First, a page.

Friday, 20 October 2017

Record shop cafe forced to close after two days

A COFFEE shop was forced to close after just two days because of a lease breach.

A COFFEE shop was forced to close after just two days because of a lease breach.

The Flying Bean Café opened at In the Groove, a new record shop in Reading Road, Henley, on April 6.

Musician Sam Wilkinson and Henley Rugby Club captain Tom Allen were leasing the space from Andy Tucker, who runs the former Henley Records store.

But according to the landlord, the business was in breach of a clause in the lease that banned a food and drink outlet.

Mark Twine, who is also the landlord of Friday Street coffee shop Hot Gossip, said: “During the time the shop was for rent we turned down more than 25 businesses connected with food and drink.

“Because we are the landlords of an existing food and drink business some 100 yards away, we made this decision as it would be bad business practice on our part.

“We leased the property to Henley Records, now trading as In the Groove, in order for a local existing business to expand and stay in Henley. Within the lease we specified no food or drink outlet.

“This was not adhered to, so we had to ask our new tenant to stop the Flying Bean Café from trading at our premises, which our tenant did promptly.”

Mr Twine said he had not known a café was going to open, adding: “We found out on the opening night what had happened. It came out of the blue and we dealt with it as promptly as we could to resolve the situation.”

Mr Allen, who also runs the Flying Bean Café as a mobile van, claimed the clause in the lease was a “technicality”.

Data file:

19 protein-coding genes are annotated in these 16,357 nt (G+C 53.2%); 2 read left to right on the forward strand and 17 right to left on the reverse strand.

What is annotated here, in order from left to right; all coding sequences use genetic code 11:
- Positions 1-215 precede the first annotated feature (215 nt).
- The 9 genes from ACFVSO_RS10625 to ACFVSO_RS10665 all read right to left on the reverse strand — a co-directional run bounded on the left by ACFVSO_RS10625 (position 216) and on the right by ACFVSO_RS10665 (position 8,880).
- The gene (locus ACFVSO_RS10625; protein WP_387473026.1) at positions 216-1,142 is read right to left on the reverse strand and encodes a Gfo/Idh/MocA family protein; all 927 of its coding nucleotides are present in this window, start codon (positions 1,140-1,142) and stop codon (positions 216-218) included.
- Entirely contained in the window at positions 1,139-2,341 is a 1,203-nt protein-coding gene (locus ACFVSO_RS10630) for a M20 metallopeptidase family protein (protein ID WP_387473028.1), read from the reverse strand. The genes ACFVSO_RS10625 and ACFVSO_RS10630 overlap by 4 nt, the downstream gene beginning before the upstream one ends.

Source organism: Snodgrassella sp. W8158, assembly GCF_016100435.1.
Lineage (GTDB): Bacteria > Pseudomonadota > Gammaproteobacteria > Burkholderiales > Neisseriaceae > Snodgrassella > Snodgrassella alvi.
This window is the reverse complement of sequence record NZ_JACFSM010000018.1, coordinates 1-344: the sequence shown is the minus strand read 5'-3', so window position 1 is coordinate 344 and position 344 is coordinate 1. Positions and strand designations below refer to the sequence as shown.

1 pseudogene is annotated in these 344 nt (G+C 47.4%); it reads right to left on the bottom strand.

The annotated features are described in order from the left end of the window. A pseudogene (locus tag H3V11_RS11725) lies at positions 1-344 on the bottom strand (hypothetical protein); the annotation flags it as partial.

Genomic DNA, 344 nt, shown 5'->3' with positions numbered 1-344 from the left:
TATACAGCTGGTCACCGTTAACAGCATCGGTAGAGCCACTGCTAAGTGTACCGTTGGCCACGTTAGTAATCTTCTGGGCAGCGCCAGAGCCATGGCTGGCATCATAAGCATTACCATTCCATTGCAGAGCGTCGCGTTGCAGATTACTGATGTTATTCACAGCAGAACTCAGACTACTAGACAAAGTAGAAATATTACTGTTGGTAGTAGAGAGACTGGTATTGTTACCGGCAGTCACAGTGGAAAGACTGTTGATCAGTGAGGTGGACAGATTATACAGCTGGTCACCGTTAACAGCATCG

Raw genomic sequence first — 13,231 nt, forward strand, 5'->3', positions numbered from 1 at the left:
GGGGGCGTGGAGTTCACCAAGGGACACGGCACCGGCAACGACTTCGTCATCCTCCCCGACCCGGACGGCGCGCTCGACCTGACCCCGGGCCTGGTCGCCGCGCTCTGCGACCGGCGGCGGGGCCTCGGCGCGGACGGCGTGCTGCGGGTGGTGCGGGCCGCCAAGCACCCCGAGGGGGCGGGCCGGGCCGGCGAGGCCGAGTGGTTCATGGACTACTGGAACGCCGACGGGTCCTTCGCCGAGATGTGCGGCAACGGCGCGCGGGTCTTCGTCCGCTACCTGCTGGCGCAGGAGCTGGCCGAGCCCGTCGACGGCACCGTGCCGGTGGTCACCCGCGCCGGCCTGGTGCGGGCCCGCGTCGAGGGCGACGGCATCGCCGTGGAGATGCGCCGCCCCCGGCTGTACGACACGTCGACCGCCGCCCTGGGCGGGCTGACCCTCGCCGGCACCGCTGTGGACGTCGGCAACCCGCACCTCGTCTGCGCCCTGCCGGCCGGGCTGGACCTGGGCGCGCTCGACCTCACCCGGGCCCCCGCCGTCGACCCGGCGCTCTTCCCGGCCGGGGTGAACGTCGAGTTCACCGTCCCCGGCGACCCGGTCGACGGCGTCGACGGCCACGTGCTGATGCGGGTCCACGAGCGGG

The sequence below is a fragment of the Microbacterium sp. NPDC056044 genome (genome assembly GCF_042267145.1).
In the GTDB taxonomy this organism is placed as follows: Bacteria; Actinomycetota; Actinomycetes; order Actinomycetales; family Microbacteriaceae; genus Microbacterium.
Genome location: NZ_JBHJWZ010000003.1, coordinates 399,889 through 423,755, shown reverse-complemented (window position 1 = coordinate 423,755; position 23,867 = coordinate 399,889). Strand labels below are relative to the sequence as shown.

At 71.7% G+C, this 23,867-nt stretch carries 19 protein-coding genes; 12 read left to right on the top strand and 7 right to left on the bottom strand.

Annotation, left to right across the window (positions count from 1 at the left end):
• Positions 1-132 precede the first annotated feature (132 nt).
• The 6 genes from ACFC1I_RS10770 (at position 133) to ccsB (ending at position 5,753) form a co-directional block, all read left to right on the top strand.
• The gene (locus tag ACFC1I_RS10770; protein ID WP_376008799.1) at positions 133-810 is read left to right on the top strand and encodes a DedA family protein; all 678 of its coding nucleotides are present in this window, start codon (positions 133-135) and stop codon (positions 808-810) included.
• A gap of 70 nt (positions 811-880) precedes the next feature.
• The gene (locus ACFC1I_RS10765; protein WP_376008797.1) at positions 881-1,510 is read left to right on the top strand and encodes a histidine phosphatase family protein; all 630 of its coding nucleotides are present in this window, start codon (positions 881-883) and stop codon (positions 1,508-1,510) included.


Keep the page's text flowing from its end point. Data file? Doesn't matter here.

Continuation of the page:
“I was a part of the tenancy as a sub-tenant and the issue was not between me and the tenant, it was between me and the landlord,” he said.

“When we were told that we had to shut I was really gutted, annoyed and angry.”

Mr Allen said that town councillor Lorraine Hillier, who owns Hot Gossip, had considered selling hot drinks at In The Groove but decided against it. “I had three weeks to fit out the coffee shop,” he said. “Losing it means I have had to concentrate on my other projects.”

Mr Wilkinson said: “It is such a great pity. One of the reasons I am so saddened by this is that this particular coffee venue was one of a kind.

“It presented to our community an environment in which customers could enjoy what was, in my honest opinion, some of the best coffee available in Henley, while listening to and discussing some of their favourite albums.

“In The Groove is by no means a place merely for all record enthusiasts but a crucial hub for the network of musicians and music lovers alike, old and young. None of the other coffee houses in our town, despite their particular quirks and niches, offers people of such varying age groups and mutual passions the opportunity to mingle quite so effortlessly.

“The forced closure of the coffee bar has also rather cheerlessly thwarted an opportunity for two young entrepreneurs who represent the town in heritage and sporting achievement respectively.

“I consider it is yet another misfortune selfishly imposed upon the two young men who tried to engage so spiritedly in the welfare and development of the town and achieve something honest and new within their community.”

Ms Hillier said: “They wanted me to do a coffee shop in there but it was not viable because it is in close proximity to mine. I could see it being viable for someone else but not for me.

“Tom and Sam said they were going to do some coffee. I did not have a problem with that — you do that at a hairdresser and other places — but what the tenant did was to get another business in there.

“The lads got a bit carried away with it — it was a full blown coffee place.

“My landlord is the same landlord as In the Groove and he had written it into the contract that the business could not have a coffee shop. Tom and Sam were not allowed to open and that’s what the landlord was upset about.”

Mr Tucker declined to comment.

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